How have you personally been spending your time during this pandemic? How has it been for you as a creative?

I mean, for me, I'm just extremely lucky. I have been continuing to work and be creative, and I finished my album and film videos. I'm just extremely lucky to have a really supportive record label [with] City Slang and to have people around me who just kept pushing and giving me good energy. I have been very, very active doing the same things that I was doing, besides touring, and obviously financially not being able to perform has been tough. For a time we were really thinking what are we going to do? Because at some point we realized that this is not really a temporary situation, but then good things have happened to us. We were able to make money during this time.

Were you guys able to have your music or merch support you during this time? Or did you have other means of financial support?

I mean, we were releasing songs all the time, and royalties were good. We're making music for commercials. We are still making music — we're making a living out of music, and it's just a time for us to be able to see that what we have cannot be taken for granted. That is the one thing that I can say that is so positive about this whole thing is that we got a really good kick in the butt and a good perspective.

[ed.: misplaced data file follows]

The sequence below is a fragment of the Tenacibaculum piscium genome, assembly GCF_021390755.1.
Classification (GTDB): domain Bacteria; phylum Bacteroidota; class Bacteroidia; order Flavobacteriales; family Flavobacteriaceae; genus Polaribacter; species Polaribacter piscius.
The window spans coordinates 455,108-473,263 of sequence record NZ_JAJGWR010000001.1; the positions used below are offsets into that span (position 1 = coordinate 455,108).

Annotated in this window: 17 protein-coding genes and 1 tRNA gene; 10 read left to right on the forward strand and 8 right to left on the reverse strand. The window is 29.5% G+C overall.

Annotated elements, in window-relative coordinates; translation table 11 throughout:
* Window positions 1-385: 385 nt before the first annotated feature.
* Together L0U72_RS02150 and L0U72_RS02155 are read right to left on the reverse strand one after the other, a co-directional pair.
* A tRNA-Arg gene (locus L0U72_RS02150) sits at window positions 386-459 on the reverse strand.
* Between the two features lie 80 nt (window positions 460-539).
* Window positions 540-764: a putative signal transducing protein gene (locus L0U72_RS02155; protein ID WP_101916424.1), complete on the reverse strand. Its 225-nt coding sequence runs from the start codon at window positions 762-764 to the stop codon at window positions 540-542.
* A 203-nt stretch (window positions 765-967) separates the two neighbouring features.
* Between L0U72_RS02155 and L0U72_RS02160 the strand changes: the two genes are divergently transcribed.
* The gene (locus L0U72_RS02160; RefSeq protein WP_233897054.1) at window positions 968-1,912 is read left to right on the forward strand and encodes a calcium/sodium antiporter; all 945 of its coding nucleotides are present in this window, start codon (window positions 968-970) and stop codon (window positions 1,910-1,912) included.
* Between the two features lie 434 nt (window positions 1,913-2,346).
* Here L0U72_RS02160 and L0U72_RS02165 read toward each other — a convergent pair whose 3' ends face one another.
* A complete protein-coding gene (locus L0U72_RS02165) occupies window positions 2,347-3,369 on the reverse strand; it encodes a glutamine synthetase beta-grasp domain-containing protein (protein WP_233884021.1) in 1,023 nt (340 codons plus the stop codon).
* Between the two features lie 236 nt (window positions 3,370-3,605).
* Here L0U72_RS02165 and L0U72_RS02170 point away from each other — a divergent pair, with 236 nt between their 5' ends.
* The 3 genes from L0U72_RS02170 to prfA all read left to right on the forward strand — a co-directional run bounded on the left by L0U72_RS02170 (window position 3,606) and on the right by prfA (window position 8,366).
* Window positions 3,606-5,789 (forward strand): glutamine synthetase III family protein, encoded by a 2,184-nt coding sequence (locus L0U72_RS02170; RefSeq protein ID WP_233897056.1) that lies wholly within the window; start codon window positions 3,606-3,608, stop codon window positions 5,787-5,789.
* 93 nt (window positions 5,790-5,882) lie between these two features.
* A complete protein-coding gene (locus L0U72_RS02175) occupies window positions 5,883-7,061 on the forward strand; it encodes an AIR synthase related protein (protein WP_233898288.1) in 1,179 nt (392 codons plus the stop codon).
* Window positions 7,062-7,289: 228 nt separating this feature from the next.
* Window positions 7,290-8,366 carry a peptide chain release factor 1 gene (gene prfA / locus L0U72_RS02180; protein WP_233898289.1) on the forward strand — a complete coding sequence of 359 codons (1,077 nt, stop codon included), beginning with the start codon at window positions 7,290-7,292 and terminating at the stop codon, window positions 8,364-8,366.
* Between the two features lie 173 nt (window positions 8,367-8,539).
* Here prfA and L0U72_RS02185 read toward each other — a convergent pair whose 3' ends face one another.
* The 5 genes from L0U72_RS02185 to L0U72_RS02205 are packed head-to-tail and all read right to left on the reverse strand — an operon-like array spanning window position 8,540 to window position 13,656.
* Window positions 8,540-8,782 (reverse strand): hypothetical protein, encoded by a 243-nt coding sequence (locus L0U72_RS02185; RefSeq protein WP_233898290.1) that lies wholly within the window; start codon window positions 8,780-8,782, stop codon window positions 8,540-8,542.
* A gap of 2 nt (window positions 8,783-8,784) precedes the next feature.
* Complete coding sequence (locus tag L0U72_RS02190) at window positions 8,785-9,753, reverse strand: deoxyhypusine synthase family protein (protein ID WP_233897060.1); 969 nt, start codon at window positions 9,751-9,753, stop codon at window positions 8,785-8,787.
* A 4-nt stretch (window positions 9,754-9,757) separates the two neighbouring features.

With your new record KIDS, how was the process of making it different than your last one?

It was so different. I feel like when you release your first album, you release everything you've worked on your entire life until that point. But then the second album, we started writing it with the understanding that there are people expecting it. There will be someone listening to it. You don't know these things when you make your music before you're somebody. It just changes your whole perspective. At times it was really a psychological thing. Some days knowing that would make things very stressful for me because I wanted the album to be better than the previous one. And some days that was fully the motivation, knowing that I'm just doing something that is based on the success of what I was doing previously. So the whole process was so different. Also, I think me and Ori (Rousso), who's still my partner, have improved in so many different things. The lyrics are far, far better, and the music is so much more focused. But it's just playing between the confidence that you have because [of] experience and the extreme insecurity that can be present when you know that someone is listening.

Is there a theme that runs through KIDS or is it a concept record?